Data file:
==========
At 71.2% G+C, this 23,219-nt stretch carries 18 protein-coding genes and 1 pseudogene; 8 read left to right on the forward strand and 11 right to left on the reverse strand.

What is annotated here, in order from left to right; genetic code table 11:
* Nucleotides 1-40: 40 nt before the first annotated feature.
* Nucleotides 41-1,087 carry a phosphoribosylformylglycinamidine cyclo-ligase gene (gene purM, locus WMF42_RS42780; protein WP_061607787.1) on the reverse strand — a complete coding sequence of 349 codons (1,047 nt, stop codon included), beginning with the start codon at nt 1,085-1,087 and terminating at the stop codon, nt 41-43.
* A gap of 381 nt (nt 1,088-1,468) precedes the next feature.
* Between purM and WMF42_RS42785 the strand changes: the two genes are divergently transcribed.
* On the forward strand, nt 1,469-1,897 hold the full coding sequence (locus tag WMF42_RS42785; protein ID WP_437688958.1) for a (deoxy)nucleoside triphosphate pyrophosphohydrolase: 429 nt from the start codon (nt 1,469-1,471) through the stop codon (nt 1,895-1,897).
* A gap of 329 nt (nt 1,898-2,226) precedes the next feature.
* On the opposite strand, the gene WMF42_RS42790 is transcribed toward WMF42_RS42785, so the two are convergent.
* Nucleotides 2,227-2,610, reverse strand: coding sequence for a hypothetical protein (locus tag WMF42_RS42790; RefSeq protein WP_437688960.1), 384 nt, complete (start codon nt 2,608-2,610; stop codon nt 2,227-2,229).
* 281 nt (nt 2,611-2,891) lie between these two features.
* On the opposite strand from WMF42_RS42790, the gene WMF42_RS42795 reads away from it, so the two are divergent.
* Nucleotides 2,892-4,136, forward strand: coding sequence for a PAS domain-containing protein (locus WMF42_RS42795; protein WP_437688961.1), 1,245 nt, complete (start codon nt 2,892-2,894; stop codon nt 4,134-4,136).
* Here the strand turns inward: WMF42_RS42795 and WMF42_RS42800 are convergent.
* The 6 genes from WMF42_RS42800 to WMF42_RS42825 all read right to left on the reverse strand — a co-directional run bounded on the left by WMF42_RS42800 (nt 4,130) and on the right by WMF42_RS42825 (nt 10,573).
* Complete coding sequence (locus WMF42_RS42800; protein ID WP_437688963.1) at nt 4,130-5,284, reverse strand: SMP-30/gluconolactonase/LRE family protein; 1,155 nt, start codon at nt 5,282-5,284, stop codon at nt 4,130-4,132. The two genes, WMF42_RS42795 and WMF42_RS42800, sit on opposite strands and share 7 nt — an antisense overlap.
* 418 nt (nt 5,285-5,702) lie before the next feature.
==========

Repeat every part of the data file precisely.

At 71.2% G+C, this 23,219-nt stretch carries 18 protein-coding genes and 1 pseudogene; 8 read left to right on the forward strand and 11 right to left on the reverse strand.

What is annotated here, in order from left to right; genetic code table 11:
* Nucleotides 1-40: 40 nt before the first annotated feature.
* Nucleotides 41-1,087 carry a phosphoribosylformylglycinamidine cyclo-ligase gene (gene purM, locus WMF42_RS42780; protein WP_061607787.1) on the reverse strand — a complete coding sequence of 349 codons (1,047 nt, stop codon included), beginning with the start codon at nt 1,085-1,087 and terminating at the stop codon, nt 41-43.
* A gap of 381 nt (nt 1,088-1,468) precedes the next feature.
* Between purM and WMF42_RS42785 the strand changes: the two genes are divergently transcribed.
* On the forward strand, nt 1,469-1,897 hold the full coding sequence (locus tag WMF42_RS42785; protein ID WP_437688958.1) for a (deoxy)nucleoside triphosphate pyrophosphohydrolase: 429 nt from the start codon (nt 1,469-1,471) through the stop codon (nt 1,895-1,897).
* A gap of 329 nt (nt 1,898-2,226) precedes the next feature.
* On the opposite strand, the gene WMF42_RS42790 is transcribed toward WMF42_RS42785, so the two are convergent.
* Nucleotides 2,227-2,610, reverse strand: coding sequence for a hypothetical protein (locus tag WMF42_RS42790; RefSeq protein WP_437688960.1), 384 nt, complete (start codon nt 2,608-2,610; stop codon nt 2,227-2,229).
* 281 nt (nt 2,611-2,891) lie between these two features.
* On the opposite strand from WMF42_RS42790, the gene WMF42_RS42795 reads away from it, so the two are divergent.
* Nucleotides 2,892-4,136, forward strand: coding sequence for a PAS domain-containing protein (locus WMF42_RS42795; protein WP_437688961.1), 1,245 nt, complete (start codon nt 2,892-2,894; stop codon nt 4,134-4,136).
* Here the strand turns inward: WMF42_RS42795 and WMF42_RS42800 are convergent.
* The 6 genes from WMF42_RS42800 to WMF42_RS42825 all read right to left on the reverse strand — a co-directional run bounded on the left by WMF42_RS42800 (nt 4,130) and on the right by WMF42_RS42825 (nt 10,573).
* Complete coding sequence (locus WMF42_RS42800; protein ID WP_437688963.1) at nt 4,130-5,284, reverse strand: SMP-30/gluconolactonase/LRE family protein; 1,155 nt, start codon at nt 5,282-5,284, stop codon at nt 4,130-4,132. The two genes, WMF42_RS42795 and WMF42_RS42800, sit on opposite strands and share 7 nt — an antisense overlap.
* 418 nt (nt 5,285-5,702) lie before the next feature.